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Okwui Enwezor on the New Palais de Tokyo

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A Classic Martini

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A Classic Martini

A drink from New York City’s Bemelmans Bar at the Carlyle Hotel

After extensive renovations, Palais de Tokyo has just reopened with the third La Triennale exhibition (through August 26). This year’s show, “Intense Proximity,” features works from nearly 150 photographers, filmmakers, painters, sculptors and performance artists. Head curator Okwui Enwezor shares his thoughts with Julie Coe on the diverse collection he has assembled.

Q: What does the idea of intense proximity mean to you?

A: One of the principal questions I wanted to ask is: What happens when people move between cultural zones, especially when all these zones suddenly come very close to each other? In the context of globalization and migration, intense proximity might not, at face value, reflect the forms of cosmopolitanism we associate with contemporary culture—it could turn into forms of antagonism. So that’s really what the exhibition wants to explore. Not simply how to share space, but how to live in disjunctive times.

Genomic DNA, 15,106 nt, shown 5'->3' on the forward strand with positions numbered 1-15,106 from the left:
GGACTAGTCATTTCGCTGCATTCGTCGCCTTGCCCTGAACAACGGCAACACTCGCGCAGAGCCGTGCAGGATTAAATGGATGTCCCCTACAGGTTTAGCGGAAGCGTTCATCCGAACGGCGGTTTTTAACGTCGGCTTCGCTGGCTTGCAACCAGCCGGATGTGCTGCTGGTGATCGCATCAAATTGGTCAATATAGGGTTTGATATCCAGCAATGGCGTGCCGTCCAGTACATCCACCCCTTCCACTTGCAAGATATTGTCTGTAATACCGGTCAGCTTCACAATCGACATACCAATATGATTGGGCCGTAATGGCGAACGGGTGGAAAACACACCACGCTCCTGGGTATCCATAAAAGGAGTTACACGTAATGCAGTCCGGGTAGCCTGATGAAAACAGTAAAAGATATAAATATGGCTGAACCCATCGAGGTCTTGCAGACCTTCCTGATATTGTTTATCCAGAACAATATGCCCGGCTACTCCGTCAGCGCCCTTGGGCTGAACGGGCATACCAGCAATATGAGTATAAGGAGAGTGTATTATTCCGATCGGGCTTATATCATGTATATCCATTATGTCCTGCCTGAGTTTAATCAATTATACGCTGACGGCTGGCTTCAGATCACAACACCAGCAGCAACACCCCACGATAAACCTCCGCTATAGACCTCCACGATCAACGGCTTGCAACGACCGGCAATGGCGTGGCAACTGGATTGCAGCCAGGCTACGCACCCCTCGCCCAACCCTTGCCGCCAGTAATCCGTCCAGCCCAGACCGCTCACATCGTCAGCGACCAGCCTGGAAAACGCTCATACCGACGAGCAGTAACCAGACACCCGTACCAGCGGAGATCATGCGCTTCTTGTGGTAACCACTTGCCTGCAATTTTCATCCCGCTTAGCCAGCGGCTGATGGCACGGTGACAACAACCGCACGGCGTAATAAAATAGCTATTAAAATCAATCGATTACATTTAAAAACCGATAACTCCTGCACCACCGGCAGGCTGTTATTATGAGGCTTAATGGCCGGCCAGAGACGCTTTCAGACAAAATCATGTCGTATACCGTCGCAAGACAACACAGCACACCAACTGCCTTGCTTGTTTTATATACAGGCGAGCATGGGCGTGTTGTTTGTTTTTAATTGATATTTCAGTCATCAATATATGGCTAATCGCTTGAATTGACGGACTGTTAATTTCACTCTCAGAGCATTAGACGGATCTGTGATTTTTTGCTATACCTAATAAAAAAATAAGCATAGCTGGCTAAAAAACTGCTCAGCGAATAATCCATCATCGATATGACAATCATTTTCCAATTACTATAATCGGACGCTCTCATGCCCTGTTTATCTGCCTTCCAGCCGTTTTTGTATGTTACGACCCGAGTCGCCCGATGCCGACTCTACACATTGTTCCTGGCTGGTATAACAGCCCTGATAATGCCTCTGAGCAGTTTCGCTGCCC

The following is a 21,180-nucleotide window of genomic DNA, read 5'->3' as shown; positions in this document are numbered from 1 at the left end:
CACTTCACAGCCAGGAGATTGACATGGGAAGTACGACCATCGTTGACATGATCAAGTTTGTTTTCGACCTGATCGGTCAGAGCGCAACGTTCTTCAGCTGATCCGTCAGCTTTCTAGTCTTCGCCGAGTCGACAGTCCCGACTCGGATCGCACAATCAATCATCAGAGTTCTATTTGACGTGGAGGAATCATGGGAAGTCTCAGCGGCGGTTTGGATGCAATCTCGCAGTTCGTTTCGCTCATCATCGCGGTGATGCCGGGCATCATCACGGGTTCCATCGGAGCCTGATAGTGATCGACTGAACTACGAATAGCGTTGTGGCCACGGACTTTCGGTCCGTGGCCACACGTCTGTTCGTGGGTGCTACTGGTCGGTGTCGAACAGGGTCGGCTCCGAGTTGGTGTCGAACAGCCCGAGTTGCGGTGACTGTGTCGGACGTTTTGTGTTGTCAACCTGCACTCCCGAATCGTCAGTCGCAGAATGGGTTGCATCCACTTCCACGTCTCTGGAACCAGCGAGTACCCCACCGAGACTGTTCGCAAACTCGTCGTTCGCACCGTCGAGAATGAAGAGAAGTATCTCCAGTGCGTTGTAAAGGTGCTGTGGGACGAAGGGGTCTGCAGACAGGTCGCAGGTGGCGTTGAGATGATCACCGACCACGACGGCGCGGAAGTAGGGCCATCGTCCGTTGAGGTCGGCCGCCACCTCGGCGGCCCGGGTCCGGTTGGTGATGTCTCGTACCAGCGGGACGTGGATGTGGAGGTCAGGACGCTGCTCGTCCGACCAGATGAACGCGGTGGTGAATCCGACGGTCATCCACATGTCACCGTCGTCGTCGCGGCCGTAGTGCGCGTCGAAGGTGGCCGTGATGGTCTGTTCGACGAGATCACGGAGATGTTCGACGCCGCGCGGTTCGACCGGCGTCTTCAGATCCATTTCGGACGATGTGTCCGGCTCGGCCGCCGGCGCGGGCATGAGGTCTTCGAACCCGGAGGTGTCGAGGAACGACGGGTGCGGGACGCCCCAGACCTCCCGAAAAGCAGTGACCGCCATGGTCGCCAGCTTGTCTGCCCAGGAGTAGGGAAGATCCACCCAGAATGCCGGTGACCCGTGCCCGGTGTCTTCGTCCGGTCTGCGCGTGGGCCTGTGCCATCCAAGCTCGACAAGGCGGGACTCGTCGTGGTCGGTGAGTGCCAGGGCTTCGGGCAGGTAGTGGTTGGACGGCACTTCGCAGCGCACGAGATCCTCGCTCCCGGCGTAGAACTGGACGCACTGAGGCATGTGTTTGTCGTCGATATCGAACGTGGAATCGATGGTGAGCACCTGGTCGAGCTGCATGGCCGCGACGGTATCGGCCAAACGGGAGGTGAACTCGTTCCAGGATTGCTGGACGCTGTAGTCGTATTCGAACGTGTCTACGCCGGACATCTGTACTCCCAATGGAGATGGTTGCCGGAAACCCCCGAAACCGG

Q: Are there any works that try to find a way toward proximity without antagonism?

A: What art does is offer us the possibility to negotiate difficulty. Isaac Julien’s Territories, his very first film, made in ’84, will be in the show. It was shot in the context of the Notting Hill Carnival, which originated with Caribbean immigrants in 1964 London. It began small and then blossomed into something major, so carnival helped provide a space of reverie, of contact. I don’t know if it solves it, but I think it alludes to the question of minimizing antagonism, of producing other forms of contact.


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